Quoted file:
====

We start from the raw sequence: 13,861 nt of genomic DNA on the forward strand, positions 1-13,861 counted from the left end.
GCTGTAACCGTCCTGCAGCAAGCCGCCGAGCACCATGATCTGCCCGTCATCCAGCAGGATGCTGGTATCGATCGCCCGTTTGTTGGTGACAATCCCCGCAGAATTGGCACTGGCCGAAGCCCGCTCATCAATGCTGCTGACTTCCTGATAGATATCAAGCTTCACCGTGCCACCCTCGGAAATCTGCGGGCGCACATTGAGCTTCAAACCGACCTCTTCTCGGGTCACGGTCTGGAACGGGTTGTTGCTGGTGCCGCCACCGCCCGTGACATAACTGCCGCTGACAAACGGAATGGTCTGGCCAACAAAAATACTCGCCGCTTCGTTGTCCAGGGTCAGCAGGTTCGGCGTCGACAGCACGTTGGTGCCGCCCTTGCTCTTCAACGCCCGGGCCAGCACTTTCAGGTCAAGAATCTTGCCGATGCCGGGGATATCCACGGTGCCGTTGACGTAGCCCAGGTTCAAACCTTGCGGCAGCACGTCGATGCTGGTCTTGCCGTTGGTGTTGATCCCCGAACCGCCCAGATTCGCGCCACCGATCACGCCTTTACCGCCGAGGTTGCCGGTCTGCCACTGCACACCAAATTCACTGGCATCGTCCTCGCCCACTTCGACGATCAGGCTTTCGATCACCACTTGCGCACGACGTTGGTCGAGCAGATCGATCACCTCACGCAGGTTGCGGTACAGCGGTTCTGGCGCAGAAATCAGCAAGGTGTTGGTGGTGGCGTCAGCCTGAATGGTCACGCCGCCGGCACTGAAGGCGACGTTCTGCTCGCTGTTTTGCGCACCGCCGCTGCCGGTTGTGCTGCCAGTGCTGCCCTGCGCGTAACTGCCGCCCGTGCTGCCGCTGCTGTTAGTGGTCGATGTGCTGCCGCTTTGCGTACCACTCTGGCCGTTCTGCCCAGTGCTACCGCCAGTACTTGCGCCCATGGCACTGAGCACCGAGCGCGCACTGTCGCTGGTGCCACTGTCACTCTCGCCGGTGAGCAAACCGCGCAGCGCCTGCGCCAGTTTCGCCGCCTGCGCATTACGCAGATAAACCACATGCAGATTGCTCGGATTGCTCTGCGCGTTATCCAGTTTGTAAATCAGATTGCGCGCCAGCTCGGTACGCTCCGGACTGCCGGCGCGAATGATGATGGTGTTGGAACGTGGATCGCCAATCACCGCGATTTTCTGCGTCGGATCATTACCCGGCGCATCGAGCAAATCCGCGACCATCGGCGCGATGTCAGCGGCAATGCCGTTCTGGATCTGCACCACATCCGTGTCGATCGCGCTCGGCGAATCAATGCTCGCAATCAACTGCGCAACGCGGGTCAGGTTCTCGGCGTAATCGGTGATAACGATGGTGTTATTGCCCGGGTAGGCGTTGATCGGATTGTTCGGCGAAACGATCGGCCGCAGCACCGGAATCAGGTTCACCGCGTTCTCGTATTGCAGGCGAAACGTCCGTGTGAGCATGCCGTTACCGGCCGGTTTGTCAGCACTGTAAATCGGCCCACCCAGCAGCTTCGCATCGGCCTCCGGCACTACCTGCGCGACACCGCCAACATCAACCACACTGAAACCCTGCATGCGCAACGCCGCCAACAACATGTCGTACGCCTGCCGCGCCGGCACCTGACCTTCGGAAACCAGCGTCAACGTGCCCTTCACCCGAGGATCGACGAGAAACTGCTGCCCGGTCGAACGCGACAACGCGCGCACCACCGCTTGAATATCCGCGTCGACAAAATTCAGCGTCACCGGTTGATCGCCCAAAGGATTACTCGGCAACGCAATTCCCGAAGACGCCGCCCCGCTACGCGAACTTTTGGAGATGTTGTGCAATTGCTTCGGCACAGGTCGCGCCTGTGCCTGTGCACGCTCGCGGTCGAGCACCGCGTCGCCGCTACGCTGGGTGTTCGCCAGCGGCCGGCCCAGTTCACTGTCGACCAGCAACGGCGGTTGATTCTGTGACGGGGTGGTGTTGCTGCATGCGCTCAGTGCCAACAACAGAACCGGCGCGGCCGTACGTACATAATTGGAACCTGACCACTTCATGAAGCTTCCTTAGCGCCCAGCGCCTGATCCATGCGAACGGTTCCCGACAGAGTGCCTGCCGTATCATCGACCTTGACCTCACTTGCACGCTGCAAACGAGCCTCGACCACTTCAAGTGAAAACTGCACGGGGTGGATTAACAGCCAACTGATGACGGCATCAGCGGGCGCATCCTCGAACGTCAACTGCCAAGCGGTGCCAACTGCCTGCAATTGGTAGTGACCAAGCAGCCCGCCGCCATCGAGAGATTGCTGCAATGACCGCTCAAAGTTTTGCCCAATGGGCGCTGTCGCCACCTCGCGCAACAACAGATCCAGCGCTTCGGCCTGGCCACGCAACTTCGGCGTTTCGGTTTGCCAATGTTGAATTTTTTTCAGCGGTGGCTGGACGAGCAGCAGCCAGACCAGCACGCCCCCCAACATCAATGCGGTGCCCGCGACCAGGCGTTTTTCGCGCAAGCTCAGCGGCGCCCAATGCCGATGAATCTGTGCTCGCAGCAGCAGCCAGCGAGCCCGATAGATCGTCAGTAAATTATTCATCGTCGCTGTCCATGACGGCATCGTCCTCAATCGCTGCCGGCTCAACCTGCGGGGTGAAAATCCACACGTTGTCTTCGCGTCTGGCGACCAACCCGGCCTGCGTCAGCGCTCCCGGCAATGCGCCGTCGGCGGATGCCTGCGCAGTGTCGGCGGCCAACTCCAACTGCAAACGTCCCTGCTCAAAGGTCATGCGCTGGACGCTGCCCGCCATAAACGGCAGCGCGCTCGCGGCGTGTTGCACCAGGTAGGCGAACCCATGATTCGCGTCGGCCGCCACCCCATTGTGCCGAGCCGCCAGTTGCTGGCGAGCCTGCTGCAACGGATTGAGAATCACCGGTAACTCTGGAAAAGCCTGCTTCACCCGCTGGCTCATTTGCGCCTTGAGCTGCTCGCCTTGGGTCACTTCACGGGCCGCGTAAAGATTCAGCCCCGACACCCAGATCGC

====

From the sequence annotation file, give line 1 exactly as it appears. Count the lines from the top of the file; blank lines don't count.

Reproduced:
We start from the raw sequence: 13,861 nt of genomic DNA on the forward strand, positions 1-13,861 counted from the left end.